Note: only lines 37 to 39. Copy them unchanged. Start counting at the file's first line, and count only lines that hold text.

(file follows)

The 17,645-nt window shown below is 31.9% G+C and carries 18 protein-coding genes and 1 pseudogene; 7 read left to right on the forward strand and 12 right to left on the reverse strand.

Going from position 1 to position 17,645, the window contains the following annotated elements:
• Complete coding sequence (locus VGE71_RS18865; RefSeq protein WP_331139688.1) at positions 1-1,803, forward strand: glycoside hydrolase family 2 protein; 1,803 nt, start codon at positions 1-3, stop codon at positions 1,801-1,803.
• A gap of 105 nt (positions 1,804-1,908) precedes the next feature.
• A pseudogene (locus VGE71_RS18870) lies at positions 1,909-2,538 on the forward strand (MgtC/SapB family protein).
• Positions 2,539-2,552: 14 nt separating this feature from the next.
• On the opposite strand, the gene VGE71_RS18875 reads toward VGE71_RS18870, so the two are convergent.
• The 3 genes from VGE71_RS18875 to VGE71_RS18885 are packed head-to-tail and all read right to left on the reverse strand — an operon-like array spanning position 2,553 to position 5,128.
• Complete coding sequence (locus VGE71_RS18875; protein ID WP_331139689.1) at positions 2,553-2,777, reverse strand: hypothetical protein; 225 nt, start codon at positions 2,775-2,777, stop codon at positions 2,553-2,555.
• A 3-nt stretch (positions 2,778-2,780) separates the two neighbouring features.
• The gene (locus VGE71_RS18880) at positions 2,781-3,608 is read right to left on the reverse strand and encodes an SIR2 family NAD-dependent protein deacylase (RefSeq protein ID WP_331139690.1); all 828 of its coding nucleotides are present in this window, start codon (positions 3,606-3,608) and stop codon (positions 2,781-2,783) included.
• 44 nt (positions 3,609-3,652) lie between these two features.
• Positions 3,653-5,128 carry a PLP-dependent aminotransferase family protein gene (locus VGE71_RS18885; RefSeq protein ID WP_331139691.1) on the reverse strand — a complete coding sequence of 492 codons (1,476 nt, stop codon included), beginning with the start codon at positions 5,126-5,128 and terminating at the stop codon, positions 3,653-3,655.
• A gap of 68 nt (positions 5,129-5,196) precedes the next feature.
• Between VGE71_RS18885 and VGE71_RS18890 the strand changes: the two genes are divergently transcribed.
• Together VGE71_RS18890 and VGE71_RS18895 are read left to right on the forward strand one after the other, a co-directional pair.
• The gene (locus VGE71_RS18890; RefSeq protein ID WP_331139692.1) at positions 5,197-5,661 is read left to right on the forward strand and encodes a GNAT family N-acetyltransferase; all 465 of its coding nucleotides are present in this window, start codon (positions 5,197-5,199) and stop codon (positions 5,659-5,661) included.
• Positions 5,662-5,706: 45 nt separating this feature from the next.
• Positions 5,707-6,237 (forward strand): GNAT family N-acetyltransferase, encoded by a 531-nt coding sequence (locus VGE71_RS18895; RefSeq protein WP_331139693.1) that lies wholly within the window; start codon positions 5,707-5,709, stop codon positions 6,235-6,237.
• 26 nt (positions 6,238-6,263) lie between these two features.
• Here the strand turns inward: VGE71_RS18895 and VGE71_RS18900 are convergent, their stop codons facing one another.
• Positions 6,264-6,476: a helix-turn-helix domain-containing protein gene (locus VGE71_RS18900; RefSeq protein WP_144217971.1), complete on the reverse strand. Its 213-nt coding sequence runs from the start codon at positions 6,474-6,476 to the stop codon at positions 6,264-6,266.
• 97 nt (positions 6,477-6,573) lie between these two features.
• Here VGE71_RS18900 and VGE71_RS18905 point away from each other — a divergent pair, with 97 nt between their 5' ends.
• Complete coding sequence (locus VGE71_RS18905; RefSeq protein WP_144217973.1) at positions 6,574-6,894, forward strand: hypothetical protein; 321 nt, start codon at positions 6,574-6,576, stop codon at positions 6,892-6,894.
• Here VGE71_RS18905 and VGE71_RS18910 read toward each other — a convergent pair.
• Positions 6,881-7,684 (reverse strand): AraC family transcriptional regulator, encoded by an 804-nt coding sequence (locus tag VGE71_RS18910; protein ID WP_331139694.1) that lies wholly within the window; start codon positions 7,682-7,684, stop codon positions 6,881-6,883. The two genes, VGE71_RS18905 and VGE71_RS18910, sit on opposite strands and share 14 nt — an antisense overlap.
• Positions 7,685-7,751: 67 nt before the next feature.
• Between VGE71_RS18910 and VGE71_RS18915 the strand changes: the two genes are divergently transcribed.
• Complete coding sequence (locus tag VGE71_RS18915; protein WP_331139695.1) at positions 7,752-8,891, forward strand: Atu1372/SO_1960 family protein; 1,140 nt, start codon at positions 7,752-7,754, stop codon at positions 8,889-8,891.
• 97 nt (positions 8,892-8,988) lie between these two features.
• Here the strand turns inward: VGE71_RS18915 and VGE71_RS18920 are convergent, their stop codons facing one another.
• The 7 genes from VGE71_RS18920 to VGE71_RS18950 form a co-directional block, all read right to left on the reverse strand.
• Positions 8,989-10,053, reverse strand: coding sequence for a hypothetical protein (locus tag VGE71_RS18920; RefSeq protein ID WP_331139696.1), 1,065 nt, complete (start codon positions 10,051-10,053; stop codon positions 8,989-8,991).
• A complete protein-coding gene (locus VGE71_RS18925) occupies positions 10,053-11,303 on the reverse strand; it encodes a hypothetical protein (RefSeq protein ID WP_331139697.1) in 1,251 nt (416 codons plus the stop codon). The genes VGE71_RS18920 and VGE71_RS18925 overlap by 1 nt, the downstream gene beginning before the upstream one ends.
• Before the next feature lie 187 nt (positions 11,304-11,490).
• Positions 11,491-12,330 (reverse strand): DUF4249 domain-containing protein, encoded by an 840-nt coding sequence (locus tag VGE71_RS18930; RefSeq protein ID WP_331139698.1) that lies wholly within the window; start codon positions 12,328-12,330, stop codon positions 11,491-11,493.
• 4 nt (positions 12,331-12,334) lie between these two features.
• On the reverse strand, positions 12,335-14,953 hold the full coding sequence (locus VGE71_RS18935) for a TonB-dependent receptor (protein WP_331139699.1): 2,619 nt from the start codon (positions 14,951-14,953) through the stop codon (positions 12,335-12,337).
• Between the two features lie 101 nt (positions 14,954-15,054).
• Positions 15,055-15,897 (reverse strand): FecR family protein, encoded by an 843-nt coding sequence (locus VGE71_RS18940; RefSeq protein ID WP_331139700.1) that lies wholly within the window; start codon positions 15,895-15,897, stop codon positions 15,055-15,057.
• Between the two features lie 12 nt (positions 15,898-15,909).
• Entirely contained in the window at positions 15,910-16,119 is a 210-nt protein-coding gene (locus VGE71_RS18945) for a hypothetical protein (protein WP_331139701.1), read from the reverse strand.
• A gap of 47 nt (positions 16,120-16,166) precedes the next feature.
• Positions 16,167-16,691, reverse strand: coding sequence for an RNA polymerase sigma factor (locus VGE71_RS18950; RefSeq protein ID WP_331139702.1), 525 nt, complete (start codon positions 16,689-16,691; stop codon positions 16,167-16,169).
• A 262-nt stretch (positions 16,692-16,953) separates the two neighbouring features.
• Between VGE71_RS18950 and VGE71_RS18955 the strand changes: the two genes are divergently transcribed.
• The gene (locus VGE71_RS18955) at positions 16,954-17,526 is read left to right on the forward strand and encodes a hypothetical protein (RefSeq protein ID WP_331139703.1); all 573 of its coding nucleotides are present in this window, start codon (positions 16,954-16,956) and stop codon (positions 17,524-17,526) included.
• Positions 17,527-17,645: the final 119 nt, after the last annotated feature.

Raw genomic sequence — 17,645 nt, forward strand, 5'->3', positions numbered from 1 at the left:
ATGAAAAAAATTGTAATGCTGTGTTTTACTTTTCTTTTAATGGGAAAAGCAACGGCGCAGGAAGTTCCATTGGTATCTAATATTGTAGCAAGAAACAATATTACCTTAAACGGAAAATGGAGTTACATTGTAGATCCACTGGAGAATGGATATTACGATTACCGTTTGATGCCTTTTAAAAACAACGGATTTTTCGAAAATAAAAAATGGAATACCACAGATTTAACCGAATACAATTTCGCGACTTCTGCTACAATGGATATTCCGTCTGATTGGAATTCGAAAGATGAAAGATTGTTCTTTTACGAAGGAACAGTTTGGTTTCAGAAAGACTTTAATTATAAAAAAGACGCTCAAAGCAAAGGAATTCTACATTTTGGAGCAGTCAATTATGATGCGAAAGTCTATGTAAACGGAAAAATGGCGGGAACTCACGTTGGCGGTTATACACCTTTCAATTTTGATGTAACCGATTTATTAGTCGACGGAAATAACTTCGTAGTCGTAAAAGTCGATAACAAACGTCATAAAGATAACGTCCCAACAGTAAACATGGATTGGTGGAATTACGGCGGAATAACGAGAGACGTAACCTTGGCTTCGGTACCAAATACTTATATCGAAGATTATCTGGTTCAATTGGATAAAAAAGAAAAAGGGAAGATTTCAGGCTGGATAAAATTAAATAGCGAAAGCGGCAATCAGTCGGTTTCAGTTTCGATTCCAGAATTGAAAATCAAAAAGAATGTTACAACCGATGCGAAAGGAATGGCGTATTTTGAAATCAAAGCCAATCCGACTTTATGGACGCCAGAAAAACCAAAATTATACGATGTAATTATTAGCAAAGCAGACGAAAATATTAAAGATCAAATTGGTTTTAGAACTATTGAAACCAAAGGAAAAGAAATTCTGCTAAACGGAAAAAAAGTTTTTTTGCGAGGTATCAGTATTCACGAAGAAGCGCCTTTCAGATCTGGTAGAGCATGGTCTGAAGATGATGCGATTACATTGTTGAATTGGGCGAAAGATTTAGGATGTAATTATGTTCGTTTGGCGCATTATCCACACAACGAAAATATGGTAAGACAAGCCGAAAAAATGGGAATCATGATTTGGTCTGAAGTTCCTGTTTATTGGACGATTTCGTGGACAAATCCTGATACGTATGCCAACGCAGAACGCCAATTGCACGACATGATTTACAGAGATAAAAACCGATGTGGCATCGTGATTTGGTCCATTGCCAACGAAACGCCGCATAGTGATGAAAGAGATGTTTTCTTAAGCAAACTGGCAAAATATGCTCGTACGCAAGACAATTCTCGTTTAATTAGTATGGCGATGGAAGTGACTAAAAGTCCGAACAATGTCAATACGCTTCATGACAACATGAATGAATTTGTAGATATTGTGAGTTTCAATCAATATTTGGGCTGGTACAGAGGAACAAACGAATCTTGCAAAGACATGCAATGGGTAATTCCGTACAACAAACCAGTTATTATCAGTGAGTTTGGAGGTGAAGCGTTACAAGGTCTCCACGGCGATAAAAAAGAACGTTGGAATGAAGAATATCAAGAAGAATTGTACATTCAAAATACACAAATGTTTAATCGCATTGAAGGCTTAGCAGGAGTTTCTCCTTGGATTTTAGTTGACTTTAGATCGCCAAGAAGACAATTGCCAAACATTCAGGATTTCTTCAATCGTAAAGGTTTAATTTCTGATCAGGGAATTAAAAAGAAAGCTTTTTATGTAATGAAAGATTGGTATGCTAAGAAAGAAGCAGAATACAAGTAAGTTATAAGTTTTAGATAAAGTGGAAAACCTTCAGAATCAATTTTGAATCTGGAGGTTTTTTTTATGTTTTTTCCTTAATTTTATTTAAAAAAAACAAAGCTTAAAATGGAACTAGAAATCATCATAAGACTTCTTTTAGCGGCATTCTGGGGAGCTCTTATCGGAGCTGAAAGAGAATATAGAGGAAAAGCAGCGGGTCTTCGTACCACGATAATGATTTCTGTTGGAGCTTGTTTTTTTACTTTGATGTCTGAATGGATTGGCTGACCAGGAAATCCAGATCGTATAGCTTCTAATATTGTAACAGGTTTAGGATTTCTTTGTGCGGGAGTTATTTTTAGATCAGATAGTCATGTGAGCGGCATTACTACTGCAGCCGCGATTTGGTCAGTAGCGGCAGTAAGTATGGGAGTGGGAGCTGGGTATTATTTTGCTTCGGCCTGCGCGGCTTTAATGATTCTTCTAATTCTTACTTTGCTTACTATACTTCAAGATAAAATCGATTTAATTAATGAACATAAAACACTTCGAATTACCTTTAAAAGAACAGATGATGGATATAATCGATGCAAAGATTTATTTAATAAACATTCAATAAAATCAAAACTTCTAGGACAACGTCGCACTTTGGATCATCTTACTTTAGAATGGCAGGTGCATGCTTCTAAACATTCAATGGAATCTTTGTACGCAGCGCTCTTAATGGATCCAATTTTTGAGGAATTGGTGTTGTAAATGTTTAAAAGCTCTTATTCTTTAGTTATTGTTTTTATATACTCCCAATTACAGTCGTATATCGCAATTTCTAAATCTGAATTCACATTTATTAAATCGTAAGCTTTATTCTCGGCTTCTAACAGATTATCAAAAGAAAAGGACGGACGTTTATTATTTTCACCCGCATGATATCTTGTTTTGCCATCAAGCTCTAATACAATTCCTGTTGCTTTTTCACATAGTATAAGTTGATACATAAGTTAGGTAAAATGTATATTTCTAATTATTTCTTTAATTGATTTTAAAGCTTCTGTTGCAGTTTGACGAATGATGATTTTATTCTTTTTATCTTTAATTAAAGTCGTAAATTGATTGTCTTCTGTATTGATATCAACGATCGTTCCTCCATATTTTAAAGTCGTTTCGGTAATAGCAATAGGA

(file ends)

• Positions 11,491-12,330 (reverse strand): DUF4249 domain-containing protein, encoded by an 840-nt coding sequence (locus tag VGE71_RS18930; RefSeq protein ID WP_331139698.1) that lies wholly within the window; start codon positions 12,328-12,330, stop codon positions 11,491-11,493.
• 4 nt (positions 12,331-12,334) lie between these two features.
• On the reverse strand, positions 12,335-14,953 hold the full coding sequence (locus VGE71_RS18935) for a TonB-dependent receptor (protein WP_331139699.1): 2,619 nt from the start codon (positions 14,951-14,953) through the stop codon (positions 12,335-12,337).